THE DISCUSSIONS between General Motors and Toyota regarding joint production of a small car in this country are not a reassuring development. On either side there is a hint that the company is making a gesture to pacify criticism--but doesn't want to invest much money in it for the long haul. GM evidently thinks that it needs a new model to succeed its Chevette in the subcompact range, but doesn't want to go to the considerable expense of developing it. Toyota seems to think that it needs to produce some cars in the United States to meet the protectionists' outcries, but prefers to avoid building plants of its own. But those are the affairs of the two companies, and their shareholders. For the rest of the world, the issue here is competition.
GM is the largest automobile company in the world by quite a wide margin. Toyota is third. (Second, if you were wondering, is Ford.) One joint operation, particularly on the limited scale apparently anticipated here, hardly constitutes a merger. Nor is the worldwide automobile industry at present highly concentrated. But this kind of an entente between No. 1 and No. 3 raises an obvious question.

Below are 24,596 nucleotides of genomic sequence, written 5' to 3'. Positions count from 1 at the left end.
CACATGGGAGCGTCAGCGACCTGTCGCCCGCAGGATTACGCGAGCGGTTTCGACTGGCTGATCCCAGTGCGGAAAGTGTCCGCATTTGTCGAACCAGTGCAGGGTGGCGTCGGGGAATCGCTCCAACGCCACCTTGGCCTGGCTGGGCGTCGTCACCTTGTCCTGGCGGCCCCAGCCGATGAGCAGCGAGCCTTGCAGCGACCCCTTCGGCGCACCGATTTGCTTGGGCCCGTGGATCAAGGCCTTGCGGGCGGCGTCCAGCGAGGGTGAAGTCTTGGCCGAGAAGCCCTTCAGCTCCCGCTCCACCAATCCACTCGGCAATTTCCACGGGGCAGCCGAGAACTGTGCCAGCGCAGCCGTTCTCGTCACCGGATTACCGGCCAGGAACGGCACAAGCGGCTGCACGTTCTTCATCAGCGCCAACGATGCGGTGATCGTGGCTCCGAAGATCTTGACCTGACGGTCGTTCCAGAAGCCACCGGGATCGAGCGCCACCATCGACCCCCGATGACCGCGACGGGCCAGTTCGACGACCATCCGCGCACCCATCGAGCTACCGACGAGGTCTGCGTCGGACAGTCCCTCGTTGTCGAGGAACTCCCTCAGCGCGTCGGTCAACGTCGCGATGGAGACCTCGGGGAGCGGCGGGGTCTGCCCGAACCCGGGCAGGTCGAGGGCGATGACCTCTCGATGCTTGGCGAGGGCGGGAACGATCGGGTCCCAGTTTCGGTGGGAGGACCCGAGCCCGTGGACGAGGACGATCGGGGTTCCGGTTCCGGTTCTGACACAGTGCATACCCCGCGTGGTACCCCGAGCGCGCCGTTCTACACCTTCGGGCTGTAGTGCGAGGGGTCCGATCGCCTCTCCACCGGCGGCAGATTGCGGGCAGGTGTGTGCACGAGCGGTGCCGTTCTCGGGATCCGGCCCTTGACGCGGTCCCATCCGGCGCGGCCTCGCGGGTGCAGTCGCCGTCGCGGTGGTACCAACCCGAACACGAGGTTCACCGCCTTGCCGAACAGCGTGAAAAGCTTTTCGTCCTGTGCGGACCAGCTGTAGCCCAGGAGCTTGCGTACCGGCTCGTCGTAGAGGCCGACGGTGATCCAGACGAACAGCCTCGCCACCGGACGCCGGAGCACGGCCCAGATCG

After all, GM can't have it both ways. The American antitrust tradition would disapprove of GM's rising share of the American market for domestic cars. But the American antitrust tradition is increasingly obsolete. For a rapidly expanding list of products, the share of the domestic market is not what counts. In a lot of businesses, certainly including the automobile business, it's the company's share of the world market that is crucial. Although GM makes nearly two-thirds of the American cars sold in the United States, that market remains highly competitive because of the imports. But the same logic makes you wonder about the future of that market if the largest domestic manufacturer and the largest importer begin to work together.
There are now about two dozen automobile producers of real international importance. Present evidence suggests that by 1990 the number will be down to 10 or so. If two of the most aggressive and, in financial terms, strongest have meanwhile developed a pattern of joining forces, that does not look like a formula for a highly competitive automobile market.
There is little in the antitrust laws of this country, or any other, that addresses worldwide competition. But that is the scale on which the management of any large and well-run manufacturing company is now thinking. The GM-Toyota talks raise a question whether governments as well might not have to give it some thought.